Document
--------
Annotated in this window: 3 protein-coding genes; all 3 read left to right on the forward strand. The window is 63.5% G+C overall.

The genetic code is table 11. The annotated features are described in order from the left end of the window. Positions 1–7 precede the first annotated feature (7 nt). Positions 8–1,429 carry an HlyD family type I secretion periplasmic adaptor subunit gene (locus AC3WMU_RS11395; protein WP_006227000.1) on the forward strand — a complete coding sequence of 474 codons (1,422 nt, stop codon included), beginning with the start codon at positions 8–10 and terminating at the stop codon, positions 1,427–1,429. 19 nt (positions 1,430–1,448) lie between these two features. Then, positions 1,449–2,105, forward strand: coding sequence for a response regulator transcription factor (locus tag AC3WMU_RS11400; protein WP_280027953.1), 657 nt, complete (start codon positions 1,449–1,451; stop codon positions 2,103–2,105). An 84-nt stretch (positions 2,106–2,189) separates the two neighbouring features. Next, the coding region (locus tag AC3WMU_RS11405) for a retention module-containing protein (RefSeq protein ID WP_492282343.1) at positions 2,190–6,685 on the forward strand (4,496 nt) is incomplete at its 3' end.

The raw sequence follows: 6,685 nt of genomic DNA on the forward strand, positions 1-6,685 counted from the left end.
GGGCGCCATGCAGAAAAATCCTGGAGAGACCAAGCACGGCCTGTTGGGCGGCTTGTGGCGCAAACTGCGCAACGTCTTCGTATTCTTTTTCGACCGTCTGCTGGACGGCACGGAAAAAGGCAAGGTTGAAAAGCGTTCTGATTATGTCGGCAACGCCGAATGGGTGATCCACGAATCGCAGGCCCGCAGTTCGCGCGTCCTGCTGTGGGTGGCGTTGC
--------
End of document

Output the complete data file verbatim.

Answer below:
Annotated in this window: 3 protein-coding genes; all 3 read left to right on the forward strand. The window is 63.5% G+C overall.

The genetic code is table 11. The annotated features are described in order from the left end of the window. Positions 1–7 precede the first annotated feature (7 nt). Positions 8–1,429 carry an HlyD family type I secretion periplasmic adaptor subunit gene (locus AC3WMU_RS11395; protein WP_006227000.1) on the forward strand — a complete coding sequence of 474 codons (1,422 nt, stop codon included), beginning with the start codon at positions 8–10 and terminating at the stop codon, positions 1,427–1,429. 19 nt (positions 1,430–1,448) lie between these two features. Then, positions 1,449–2,105, forward strand: coding sequence for a response regulator transcription factor (locus tag AC3WMU_RS11400; protein WP_280027953.1), 657 nt, complete (start codon positions 1,449–1,451; stop codon positions 2,103–2,105). An 84-nt stretch (positions 2,106–2,189) separates the two neighbouring features. Next, the coding region (locus tag AC3WMU_RS11405) for a retention module-containing protein (RefSeq protein ID WP_492282343.1) at positions 2,190–6,685 on the forward strand (4,496 nt) is incomplete at its 3' end.

The raw sequence follows: 6,685 nt of genomic DNA on the forward strand, positions 1-6,685 counted from the left end.
GGGCGCCATGCAGAAAAATCCTGGAGAGACCAAGCACGGCCTGTTGGGCGGCTTGTGGCGCAAACTGCGCAACGTCTTCGTATTCTTTTTCGACCGTCTGCTGGACGGCACGGAAAAAGGCAAGGTTGAAAAGCGTTCTGATTATGTCGGCAACGCCGAATGGGTGATCCACGAATCGCAGGCCCGCAGTTCGCGCGTCCTGCTGTGGGTGGCGTTGC